Jay Obernolte

It’s been a busy month for Congressman Jay Obernolte, who represents California’s largest district -- the 8th District.

Obernolte, 51, has held 13 town hall meetings with residents in Bishop, Mammoth, Victorville, Adelanto, Apple Valley, Yucca Valley, Twentynine Palms, Hesperia, Big Bear Lake, Needles, Yucaipa and Barstow.

Each meeting averaged 40 people in attendance, with Obernolte sometimes holding two or three meetings in one day.

On Friday, Sept. 10, Obernolte held a town hall meeting in Yucaipa and one at noon at the Events Center at San Manuel Village in Highland.

One Highland resident, Maury Yzaguirre, a retired educator, was the sole attendee, along with a Highland Community News reporter.

Obernolte was not fazed by the informal meeting with Yzaguirre, who spoke passionately about education in her one-on-one conversation with the congressman elected in 2020 to succeed Congressman Paul Cook, who served eight years.

Obernolte took office in January 2021.

Yzaguirre had a lot to say about education and Common Core.

“I’m an educator,” she said. “I have always been an educator. It’s been my passion.’’

Yzaguirre voiced her opinions about California’s educational standards and was pretty blunt about her feelings.

Obernolte listened to her and then encouraged her to run for school board because people like her need to be involved in elected office.

Obernolte said he did not feel confident enough when he was younger to run for any type of office when he began living in Big Bear Lake.

He grew up in Fresno and met his wife, Heather, when they were in high school.

Obernolte attended California Institute of Technology and got a job with Nintendo, writing video games. He attended UCLA for graduate school and received his doctorate at California Baptist University in Riverside.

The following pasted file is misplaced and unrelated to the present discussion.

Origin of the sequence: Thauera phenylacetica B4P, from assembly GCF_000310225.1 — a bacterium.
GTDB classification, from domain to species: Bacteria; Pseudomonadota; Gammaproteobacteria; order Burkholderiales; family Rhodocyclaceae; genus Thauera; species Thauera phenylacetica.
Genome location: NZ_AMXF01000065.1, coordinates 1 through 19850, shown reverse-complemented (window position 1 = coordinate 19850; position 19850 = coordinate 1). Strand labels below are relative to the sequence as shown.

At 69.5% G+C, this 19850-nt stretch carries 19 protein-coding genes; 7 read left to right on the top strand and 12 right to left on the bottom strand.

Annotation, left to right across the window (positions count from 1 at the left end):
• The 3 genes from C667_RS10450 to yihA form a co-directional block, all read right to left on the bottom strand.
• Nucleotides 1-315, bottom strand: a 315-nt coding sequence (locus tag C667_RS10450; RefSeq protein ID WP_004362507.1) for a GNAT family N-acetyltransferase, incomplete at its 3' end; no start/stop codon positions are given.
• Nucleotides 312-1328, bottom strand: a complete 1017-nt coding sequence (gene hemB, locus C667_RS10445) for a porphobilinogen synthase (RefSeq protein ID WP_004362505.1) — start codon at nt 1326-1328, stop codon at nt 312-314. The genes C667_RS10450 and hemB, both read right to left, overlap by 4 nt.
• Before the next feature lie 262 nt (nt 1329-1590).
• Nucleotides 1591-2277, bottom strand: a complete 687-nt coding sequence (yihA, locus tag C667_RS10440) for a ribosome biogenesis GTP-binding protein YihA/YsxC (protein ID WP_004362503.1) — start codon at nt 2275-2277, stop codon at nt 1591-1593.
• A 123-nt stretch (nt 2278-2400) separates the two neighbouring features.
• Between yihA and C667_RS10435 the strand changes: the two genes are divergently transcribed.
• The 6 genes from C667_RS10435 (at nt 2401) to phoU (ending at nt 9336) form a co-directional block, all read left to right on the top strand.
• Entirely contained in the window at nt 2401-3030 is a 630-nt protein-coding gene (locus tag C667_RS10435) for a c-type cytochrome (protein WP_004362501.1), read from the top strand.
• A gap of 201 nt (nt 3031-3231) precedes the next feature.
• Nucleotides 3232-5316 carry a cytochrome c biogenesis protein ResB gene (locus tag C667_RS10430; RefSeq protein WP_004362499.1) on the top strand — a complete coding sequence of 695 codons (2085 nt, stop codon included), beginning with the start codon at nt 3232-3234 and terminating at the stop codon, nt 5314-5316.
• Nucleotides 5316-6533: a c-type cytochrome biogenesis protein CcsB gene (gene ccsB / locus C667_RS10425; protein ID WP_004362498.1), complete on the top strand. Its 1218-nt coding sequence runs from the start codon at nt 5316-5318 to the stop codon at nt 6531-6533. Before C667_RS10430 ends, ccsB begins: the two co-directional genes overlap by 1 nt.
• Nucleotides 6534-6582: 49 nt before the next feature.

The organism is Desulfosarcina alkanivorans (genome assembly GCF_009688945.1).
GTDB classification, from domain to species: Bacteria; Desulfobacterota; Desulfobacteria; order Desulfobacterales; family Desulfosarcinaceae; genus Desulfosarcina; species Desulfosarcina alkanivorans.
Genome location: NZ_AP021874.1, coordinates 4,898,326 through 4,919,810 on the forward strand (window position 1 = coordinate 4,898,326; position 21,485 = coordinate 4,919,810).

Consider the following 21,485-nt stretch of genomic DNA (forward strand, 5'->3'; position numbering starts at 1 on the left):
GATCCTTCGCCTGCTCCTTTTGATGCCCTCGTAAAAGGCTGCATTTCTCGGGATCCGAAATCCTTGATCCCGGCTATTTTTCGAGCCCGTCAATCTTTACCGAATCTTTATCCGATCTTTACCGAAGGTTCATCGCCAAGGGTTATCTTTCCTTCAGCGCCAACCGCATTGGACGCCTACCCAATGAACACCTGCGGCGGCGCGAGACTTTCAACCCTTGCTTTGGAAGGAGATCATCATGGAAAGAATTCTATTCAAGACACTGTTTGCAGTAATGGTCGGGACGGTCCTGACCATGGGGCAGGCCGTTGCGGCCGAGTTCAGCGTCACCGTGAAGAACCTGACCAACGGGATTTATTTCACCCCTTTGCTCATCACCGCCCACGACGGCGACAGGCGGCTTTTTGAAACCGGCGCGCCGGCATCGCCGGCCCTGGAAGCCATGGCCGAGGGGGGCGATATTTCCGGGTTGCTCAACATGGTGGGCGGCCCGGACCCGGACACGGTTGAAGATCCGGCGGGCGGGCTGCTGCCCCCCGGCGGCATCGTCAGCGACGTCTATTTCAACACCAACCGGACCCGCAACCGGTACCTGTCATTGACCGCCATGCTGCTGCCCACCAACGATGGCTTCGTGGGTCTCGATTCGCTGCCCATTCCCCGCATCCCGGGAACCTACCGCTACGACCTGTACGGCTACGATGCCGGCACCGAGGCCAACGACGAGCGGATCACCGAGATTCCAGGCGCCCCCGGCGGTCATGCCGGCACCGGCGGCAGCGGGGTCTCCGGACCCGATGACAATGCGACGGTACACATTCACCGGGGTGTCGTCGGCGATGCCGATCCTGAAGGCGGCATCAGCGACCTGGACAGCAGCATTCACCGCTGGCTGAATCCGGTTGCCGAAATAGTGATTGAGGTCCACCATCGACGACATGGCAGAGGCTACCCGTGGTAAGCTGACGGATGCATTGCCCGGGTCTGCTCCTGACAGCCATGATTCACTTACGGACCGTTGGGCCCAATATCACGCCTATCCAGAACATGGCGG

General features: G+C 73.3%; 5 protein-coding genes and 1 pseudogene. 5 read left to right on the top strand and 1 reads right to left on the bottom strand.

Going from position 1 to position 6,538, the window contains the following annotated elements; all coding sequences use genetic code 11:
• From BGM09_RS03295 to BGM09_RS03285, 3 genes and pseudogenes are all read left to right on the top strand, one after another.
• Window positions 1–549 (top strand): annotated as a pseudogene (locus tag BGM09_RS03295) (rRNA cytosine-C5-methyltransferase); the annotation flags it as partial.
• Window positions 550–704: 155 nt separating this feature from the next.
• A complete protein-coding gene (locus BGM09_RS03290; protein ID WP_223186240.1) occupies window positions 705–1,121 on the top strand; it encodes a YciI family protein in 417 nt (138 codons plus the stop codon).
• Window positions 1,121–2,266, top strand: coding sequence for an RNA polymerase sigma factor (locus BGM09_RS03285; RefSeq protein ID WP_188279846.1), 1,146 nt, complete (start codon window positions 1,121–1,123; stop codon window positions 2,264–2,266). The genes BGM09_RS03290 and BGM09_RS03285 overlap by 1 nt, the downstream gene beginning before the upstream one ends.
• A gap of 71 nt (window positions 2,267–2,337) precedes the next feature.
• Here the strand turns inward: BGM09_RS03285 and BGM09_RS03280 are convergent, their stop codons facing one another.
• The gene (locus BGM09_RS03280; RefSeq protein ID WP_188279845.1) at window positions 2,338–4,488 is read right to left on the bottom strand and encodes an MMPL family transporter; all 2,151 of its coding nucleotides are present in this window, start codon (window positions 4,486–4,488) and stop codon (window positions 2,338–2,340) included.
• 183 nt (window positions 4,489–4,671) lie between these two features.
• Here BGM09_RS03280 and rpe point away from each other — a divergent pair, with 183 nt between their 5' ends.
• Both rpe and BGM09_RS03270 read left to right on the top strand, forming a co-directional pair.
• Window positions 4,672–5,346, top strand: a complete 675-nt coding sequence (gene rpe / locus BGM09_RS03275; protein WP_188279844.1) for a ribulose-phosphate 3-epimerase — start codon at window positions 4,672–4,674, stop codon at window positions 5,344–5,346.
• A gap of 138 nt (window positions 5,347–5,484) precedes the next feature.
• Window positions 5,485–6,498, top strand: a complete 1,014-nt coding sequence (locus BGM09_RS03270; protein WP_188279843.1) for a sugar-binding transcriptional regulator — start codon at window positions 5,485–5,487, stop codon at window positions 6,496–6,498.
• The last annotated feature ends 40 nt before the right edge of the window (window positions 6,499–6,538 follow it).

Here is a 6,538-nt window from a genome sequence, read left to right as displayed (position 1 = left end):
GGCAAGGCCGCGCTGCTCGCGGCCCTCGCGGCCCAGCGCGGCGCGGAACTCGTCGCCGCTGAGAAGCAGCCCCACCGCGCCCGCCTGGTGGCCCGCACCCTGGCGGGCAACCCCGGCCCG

He owns Far Sight Studios in Big Bear Lake and has 29 employees.

Becoming an elected official was not something he sought, but 17 years as a pilot and flight instructor gave him the confidence to run for a seat on the Big Bear City Airport District.

He won and spent five years on the board.

Obernolte was elected to the Big Bear Lake City Council and served for four years, including two years as mayor.

He represented the 33rd Congressional District for six years as an assemblyman before being elected to Congress.

Obernolte said that it does help to have name identification when running for an elected office. Questions arise such as “Have they heard of you?’’ and having a good reputation will help.

Obernolte said that the best government is a diverse government.

‘I think it’s very clear that government and legislative bodies function best when they have a broad cross section of life,” he said.

It is a grueling schedule for Obernolte and his family. He and Heather have been married for 25 years and have two sons, Hale, 22, and Troy, 20.

Heather Obernolte is the one who keeps her husband grounded. She is very supportive, but very honest with him about mistakes he makes at an event or at a town hall meeting.

Obernolte had a tough fight as one of 13 candidates for the seat he holds now. He said that Paul Cook encouraged him to run for the 8th District.

There are a variety of issues he is working on for the entire district, including stopping reckless government spending, improving wildfire prevention, fighting large-scale illegal marijuana grows, and preventing future cyber-hacks, according to one of his flyers.

At each town hall meeting, he has tailored his talks to issues important in the immediate community.

As for Highland, there has been $2 million spent on infrastructure improvements along Victoria Avenue.

Obernolte also is very passionate about helping the veterans, who comprise a large part of his district.

Many veterans were exposed to toxins that have left them with life-long respiratory problems and it can be very difficult to get the hospitals to listen to their concerns or treat them for their illness.

Obernolte wants to sponsor a bill that will give veterans free access to the national parks.

Purple Heart veterans would get free access for life, Obernolte said.

He said that changes have to be made at the local level to get anything done. Obernolte said he does not believe there is transparency on a national level when it comes to being honest with citizens about the important issues.

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